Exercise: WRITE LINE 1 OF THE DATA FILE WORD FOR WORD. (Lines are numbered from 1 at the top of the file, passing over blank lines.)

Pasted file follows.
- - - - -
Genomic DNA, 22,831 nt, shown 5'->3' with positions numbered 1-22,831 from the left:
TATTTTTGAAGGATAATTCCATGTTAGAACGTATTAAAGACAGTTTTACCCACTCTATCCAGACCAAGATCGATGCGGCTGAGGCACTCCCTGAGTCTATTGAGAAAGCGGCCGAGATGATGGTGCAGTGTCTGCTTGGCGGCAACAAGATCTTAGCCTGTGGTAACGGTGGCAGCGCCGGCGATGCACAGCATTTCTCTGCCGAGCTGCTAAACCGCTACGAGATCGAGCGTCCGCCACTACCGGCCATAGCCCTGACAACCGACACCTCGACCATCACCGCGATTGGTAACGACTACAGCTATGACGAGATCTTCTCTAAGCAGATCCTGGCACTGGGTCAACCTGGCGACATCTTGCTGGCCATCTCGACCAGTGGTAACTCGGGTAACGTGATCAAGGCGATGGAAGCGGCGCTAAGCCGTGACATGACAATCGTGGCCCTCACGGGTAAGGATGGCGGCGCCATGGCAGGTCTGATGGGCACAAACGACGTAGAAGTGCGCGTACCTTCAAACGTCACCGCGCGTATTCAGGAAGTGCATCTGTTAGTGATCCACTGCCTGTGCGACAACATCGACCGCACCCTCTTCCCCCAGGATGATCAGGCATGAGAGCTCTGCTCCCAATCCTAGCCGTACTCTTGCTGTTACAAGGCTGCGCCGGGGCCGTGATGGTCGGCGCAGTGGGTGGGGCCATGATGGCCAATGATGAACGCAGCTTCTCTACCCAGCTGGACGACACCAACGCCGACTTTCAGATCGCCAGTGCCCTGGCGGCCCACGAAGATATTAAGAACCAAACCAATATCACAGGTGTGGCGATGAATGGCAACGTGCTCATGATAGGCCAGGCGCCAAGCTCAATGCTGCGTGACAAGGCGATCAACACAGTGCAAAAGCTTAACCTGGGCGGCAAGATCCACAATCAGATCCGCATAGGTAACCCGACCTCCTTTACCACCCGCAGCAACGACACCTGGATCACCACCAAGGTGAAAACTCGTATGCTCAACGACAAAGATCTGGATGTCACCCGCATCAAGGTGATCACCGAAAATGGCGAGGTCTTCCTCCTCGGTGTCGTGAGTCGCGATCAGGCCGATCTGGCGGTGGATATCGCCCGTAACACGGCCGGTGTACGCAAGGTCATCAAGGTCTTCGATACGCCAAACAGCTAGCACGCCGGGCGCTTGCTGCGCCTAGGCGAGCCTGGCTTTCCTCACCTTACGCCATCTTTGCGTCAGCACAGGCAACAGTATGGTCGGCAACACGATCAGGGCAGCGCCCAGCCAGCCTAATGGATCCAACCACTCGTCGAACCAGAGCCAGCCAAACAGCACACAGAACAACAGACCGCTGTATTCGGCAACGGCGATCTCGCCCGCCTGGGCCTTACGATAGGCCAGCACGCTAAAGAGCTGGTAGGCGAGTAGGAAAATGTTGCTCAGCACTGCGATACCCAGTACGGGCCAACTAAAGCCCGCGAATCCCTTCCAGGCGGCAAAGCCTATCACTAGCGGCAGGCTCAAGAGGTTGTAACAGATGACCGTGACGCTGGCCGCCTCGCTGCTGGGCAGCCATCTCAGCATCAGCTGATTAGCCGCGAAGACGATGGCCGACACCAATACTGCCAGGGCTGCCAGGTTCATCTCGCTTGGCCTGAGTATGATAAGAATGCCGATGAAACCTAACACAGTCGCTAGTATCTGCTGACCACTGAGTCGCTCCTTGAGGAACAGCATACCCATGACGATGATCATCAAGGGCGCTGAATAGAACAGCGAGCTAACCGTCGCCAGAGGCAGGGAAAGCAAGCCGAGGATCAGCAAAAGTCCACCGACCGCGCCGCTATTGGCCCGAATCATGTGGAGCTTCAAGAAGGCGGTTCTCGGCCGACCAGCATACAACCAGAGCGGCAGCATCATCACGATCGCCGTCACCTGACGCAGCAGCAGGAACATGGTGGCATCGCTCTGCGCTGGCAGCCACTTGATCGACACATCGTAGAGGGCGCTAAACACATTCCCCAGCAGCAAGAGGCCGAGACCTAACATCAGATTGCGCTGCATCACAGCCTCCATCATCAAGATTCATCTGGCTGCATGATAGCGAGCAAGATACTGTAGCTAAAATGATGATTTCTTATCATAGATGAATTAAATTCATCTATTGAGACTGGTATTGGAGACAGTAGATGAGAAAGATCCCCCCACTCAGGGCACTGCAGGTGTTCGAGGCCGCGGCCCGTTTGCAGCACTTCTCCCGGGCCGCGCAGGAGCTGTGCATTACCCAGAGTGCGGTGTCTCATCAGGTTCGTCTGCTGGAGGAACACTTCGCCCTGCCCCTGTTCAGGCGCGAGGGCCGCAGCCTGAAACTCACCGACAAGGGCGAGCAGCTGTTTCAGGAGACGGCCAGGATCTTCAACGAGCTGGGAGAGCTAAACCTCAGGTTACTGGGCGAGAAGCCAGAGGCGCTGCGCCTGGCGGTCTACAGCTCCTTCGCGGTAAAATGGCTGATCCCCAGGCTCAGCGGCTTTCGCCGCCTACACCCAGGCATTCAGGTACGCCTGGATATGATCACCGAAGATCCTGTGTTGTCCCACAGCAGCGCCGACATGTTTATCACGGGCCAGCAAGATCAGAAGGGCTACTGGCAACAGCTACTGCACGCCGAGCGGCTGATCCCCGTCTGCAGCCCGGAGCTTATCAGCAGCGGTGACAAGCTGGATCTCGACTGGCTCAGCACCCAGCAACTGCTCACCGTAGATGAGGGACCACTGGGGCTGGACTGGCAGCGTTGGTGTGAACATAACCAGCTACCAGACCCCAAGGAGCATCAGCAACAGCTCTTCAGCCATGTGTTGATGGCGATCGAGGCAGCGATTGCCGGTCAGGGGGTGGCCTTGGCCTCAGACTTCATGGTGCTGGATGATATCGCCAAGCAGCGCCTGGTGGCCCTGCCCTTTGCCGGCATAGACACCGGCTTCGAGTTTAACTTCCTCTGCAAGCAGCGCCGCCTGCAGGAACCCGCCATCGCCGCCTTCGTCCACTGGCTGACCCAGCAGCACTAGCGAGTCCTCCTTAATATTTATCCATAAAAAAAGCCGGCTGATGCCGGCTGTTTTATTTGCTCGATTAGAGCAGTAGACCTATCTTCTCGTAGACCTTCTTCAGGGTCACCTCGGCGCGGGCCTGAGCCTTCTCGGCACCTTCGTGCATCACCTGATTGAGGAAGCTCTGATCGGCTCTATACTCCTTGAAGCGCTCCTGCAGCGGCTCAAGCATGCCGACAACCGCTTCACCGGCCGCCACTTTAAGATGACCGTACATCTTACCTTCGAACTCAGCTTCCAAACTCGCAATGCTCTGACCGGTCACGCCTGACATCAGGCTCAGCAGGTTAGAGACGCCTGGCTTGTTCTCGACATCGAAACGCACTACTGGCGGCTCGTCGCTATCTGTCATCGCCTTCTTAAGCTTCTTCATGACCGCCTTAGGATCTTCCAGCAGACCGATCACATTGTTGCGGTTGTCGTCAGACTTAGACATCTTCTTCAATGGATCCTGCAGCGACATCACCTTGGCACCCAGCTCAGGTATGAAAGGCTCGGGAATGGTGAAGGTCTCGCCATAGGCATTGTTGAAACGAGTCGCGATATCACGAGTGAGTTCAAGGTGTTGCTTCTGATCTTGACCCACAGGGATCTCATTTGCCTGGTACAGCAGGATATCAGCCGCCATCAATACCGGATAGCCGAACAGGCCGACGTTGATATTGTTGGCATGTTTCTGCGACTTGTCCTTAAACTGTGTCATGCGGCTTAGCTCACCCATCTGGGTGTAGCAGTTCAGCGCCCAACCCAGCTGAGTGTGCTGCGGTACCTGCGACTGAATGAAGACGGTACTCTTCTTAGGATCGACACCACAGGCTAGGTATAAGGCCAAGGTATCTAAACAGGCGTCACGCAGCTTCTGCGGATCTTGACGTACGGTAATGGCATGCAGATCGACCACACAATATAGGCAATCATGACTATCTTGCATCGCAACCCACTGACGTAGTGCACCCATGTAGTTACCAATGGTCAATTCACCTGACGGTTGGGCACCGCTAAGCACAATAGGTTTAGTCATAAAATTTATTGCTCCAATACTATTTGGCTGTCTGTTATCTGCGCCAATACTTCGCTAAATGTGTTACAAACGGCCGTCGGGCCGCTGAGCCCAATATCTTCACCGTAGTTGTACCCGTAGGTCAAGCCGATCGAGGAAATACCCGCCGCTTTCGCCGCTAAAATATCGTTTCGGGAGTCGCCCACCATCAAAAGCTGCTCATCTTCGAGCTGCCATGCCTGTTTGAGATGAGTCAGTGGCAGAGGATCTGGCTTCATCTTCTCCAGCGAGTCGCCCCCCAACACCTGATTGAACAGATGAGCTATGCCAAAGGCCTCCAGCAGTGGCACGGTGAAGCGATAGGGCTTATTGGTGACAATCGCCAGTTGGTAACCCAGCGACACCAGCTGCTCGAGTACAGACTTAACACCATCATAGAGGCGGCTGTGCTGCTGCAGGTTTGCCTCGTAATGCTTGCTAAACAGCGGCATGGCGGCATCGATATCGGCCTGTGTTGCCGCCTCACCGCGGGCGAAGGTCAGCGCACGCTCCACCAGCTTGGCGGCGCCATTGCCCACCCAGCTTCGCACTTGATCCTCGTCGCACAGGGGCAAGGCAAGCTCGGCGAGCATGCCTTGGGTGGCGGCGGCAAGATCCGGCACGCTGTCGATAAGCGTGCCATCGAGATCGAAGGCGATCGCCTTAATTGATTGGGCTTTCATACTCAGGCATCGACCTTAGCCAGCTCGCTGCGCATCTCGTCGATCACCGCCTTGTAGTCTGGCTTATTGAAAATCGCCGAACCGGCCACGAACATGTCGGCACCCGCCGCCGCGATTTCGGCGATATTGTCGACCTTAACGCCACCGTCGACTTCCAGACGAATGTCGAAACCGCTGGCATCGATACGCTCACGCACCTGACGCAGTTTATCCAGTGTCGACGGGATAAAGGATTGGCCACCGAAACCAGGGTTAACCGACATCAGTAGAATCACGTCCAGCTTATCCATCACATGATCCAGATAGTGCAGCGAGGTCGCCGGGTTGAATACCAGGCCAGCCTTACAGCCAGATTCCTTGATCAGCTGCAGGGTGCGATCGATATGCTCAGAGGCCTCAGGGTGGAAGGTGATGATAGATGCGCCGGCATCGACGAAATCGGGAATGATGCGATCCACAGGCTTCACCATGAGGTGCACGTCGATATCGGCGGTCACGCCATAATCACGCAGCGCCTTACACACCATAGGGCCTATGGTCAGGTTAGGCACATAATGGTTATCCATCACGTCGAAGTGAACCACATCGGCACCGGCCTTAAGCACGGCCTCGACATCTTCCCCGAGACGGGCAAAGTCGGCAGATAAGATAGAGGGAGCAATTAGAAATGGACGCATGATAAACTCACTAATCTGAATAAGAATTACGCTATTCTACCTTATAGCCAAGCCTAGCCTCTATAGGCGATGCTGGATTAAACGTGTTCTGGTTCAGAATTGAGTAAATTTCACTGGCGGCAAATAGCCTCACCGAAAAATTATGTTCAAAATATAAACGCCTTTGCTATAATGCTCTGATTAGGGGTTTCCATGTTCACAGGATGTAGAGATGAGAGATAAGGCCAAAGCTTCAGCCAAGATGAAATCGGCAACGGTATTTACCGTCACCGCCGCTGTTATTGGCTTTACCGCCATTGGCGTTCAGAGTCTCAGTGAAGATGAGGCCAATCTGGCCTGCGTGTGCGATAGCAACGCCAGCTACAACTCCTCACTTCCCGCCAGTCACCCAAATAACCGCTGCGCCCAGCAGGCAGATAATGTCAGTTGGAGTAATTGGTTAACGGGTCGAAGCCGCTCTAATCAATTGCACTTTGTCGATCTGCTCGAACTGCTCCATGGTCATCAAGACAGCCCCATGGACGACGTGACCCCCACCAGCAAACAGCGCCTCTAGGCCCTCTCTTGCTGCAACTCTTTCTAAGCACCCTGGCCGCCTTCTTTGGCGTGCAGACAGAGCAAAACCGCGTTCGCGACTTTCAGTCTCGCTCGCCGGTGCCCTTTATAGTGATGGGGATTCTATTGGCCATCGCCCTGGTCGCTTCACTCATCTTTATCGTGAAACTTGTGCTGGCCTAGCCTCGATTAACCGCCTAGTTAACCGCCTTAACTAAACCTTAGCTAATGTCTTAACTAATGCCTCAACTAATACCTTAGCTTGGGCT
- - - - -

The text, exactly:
Genomic DNA, 22,831 nt, shown 5'->3' with positions numbered 1-22,831 from the left: